Cultural Revolutions

A Mini-Summit

The Bush-Putin mini-summit was considered by most Moscow pundits to be a success, with the two more or less agreeing to disagree about ABM, nuclear- missile defense (NMD), and NATO expansion—for now, anyway. President Bush did not pressure Vladimir Putin about Chechnya, but one point that he ever-so-gently raised did irk the Little Colonel, according to Kremlin deep throats, whose frequent reports created the impression that the Kremlin walls are about as impregnable as an egg carton. The Americans just won't let go of the Vladimir Gusinsky affair.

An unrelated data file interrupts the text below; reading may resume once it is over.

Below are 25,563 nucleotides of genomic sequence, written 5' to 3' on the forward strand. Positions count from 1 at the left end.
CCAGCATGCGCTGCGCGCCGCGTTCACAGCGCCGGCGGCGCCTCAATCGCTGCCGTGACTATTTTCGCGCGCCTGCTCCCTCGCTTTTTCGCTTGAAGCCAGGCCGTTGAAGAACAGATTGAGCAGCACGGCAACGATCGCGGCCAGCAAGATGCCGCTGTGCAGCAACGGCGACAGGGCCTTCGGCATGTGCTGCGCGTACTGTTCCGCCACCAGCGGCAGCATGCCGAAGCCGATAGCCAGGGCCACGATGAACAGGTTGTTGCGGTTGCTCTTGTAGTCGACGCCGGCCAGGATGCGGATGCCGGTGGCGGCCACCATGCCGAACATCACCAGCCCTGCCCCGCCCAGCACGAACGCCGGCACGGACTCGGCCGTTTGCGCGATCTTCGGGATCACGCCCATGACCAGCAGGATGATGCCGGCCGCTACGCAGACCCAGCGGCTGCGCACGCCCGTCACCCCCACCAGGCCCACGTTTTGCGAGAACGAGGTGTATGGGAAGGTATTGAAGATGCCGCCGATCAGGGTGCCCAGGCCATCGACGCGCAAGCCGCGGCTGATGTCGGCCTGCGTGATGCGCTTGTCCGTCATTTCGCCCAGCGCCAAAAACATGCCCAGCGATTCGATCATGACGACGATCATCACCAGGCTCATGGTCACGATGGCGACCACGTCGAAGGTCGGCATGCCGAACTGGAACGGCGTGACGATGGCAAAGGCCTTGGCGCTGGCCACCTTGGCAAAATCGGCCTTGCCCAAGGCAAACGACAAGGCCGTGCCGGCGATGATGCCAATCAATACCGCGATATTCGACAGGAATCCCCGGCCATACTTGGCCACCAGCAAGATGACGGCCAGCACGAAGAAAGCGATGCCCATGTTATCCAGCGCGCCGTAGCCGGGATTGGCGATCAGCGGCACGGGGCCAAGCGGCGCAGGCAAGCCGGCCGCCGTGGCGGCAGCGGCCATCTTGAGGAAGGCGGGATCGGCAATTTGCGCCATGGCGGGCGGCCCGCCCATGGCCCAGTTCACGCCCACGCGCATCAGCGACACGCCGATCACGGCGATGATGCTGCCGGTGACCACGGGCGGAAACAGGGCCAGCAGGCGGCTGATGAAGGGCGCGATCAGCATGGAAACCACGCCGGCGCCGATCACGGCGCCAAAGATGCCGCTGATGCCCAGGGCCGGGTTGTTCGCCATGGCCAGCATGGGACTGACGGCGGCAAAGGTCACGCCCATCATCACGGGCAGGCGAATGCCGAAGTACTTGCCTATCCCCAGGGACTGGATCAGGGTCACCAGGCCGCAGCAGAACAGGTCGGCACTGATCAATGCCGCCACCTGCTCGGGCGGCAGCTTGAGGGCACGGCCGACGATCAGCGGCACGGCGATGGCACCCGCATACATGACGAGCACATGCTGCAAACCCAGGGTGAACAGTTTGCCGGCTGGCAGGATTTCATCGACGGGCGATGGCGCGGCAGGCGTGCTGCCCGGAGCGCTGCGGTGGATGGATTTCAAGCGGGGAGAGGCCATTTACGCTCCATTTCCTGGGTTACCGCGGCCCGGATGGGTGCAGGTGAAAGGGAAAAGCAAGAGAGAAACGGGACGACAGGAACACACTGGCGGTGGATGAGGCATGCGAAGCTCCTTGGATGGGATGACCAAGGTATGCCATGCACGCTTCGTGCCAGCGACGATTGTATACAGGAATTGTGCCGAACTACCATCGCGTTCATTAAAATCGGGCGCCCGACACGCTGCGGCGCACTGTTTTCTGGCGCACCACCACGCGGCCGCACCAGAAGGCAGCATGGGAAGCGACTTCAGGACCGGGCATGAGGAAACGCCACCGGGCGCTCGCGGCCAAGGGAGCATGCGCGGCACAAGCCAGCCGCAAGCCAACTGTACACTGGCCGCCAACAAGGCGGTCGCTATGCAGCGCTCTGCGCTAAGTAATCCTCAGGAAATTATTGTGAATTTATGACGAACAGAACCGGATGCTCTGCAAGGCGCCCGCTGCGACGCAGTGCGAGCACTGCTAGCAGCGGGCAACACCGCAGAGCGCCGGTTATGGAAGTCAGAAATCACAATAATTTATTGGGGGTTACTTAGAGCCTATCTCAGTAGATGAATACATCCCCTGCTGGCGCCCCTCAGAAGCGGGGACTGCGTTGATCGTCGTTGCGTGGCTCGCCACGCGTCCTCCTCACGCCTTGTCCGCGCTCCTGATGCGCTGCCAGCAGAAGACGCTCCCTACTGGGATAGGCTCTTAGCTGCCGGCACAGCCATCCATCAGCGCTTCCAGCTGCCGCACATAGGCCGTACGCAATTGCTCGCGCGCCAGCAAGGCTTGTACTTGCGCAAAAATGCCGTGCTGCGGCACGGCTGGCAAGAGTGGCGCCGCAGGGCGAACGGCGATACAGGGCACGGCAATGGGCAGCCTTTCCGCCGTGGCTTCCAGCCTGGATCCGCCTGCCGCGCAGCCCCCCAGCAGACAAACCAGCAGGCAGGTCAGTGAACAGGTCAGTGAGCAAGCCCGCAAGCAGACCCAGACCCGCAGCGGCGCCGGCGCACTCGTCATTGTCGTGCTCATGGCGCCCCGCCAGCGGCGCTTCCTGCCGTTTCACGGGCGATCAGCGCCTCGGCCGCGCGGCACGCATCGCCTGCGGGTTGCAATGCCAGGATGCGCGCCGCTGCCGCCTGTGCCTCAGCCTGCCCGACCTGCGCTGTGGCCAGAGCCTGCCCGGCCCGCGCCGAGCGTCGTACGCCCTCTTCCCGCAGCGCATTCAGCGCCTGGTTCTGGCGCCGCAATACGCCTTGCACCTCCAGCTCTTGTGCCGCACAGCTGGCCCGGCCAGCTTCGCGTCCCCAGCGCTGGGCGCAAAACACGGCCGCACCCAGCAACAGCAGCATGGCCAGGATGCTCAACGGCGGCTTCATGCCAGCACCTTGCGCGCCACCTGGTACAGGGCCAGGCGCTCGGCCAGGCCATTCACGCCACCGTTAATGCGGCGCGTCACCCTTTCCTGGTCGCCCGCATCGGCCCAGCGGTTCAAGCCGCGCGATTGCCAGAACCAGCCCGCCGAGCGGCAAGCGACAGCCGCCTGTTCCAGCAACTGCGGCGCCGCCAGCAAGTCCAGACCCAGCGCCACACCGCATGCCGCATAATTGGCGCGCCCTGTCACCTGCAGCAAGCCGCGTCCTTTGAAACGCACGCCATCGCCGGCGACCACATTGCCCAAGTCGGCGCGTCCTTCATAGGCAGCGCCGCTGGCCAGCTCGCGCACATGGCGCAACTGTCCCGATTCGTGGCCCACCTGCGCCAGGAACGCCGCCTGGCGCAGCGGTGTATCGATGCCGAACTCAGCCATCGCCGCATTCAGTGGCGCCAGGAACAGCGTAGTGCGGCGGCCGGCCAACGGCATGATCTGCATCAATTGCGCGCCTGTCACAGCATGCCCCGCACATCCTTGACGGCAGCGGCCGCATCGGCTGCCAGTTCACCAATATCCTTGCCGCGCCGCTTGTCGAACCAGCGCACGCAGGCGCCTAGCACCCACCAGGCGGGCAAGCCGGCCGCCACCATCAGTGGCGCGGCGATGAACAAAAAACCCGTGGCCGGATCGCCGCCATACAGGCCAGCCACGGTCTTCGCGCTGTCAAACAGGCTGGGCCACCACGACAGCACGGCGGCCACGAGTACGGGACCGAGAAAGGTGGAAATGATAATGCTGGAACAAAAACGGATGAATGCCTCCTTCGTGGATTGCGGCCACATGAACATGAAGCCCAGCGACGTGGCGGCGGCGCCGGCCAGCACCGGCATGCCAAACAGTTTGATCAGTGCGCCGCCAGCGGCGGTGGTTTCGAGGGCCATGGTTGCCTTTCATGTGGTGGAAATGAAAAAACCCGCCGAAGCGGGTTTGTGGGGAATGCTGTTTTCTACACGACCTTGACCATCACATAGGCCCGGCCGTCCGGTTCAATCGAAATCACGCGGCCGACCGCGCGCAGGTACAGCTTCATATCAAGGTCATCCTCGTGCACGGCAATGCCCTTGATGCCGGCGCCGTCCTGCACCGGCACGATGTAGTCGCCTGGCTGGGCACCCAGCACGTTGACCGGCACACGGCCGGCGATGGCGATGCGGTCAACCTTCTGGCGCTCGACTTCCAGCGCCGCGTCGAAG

Chronicles readers know the real story: The "media magnate"/oligarch/gangster/ professional Jewish victim Gusinsky was the big loser in the intra-Kremlin intrigues that accompanied Boris Yeltsin's retirement, with rival clan structures close to Yeltsin ("the family") ultimately winning the battle to choose Boris I's anointed successor. After "the family" helped arrange a splendid little war in Chechnya to boost his electoral prospects, ex-KGB officer Putin immediately moved to finish off "the Goose," with the Kremlin exerting pressure on natural-gas monopoly Gazprom to call in its loans to Gusinsky's Media Most company, which controlled Russia's only privately held TV station, N'lV. The "special services" tacked on a few embezzlement charges and other trimmings for good measure, and Gusinsky was soon...

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